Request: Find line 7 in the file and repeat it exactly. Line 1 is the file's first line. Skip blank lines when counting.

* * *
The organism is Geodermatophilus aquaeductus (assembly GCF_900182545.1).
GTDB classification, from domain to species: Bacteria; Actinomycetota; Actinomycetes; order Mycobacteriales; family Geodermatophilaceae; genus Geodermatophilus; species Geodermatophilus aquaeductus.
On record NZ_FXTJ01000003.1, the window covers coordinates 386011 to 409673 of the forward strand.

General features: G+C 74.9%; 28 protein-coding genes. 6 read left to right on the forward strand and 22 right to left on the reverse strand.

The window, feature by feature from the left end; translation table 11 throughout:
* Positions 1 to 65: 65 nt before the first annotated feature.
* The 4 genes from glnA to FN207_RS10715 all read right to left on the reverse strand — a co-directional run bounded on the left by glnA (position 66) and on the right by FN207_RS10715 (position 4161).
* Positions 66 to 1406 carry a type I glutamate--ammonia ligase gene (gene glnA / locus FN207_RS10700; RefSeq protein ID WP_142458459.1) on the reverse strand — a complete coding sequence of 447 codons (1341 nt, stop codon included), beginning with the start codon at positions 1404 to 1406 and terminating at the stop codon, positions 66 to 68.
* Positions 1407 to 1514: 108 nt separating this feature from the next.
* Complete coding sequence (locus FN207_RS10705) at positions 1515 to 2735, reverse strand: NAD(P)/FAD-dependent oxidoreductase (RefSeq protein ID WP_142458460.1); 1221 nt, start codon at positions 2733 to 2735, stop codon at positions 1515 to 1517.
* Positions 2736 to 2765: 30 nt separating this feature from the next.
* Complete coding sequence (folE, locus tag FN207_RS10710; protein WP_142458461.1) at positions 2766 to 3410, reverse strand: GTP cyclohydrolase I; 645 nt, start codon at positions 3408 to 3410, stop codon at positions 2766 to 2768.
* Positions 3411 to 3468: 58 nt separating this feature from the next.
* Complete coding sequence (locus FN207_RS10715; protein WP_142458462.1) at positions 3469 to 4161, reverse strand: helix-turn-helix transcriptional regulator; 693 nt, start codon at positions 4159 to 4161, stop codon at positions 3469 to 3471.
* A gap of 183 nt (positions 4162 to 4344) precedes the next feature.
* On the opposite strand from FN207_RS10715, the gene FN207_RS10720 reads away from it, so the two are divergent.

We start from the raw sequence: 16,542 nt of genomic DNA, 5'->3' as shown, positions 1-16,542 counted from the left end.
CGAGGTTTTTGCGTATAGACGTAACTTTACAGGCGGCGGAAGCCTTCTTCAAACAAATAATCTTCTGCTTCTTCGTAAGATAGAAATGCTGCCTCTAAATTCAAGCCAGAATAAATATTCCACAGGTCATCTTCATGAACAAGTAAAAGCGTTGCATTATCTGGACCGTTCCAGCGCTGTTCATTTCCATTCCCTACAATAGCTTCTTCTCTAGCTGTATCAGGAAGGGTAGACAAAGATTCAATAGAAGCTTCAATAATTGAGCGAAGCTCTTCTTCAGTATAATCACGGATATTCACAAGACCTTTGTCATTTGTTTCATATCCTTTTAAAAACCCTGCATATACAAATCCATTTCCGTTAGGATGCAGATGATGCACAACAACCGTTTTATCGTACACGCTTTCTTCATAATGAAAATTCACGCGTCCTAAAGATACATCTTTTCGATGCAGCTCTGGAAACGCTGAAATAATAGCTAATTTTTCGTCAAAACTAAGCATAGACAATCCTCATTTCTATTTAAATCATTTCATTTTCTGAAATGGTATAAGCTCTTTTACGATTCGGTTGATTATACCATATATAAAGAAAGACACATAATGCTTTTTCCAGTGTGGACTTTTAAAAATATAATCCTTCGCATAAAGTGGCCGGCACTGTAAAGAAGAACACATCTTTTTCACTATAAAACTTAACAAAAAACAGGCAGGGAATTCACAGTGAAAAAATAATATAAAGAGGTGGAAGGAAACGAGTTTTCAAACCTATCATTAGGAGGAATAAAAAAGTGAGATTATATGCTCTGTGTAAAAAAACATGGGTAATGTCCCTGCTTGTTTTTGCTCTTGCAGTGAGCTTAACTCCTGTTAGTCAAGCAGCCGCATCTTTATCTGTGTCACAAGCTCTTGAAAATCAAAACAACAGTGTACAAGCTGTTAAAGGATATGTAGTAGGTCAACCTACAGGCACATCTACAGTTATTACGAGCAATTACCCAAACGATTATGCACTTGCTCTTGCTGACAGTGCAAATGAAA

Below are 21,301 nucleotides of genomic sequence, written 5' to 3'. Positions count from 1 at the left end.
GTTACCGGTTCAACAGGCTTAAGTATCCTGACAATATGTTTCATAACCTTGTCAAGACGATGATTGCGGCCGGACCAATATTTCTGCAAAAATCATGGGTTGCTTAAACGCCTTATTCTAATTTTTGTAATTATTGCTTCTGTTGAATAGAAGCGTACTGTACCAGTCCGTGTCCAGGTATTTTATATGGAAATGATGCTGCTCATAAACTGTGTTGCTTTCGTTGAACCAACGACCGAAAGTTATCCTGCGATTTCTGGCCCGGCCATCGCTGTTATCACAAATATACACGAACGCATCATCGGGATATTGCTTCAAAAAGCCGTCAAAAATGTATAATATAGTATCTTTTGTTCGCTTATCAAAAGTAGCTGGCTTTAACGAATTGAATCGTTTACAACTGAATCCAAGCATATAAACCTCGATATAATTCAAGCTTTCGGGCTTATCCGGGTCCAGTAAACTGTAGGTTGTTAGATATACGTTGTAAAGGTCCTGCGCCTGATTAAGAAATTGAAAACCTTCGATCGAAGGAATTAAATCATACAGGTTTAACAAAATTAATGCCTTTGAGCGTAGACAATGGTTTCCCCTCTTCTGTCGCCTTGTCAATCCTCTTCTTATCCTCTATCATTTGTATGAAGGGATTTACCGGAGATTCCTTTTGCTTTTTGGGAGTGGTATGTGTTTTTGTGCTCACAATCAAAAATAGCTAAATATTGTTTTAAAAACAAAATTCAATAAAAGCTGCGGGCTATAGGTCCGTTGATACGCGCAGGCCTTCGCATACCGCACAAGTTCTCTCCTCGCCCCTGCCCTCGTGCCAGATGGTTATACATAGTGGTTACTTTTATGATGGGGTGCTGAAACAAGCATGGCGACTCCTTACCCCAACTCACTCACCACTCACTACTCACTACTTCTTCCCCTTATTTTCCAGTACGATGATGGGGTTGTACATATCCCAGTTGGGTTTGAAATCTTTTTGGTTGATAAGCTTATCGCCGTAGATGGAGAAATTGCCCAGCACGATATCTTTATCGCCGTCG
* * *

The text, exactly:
* The 4 genes from glnA to FN207_RS10715 all read right to left on the reverse strand — a co-directional run bounded on the left by glnA (position 66) and on the right by FN207_RS10715 (position 4161).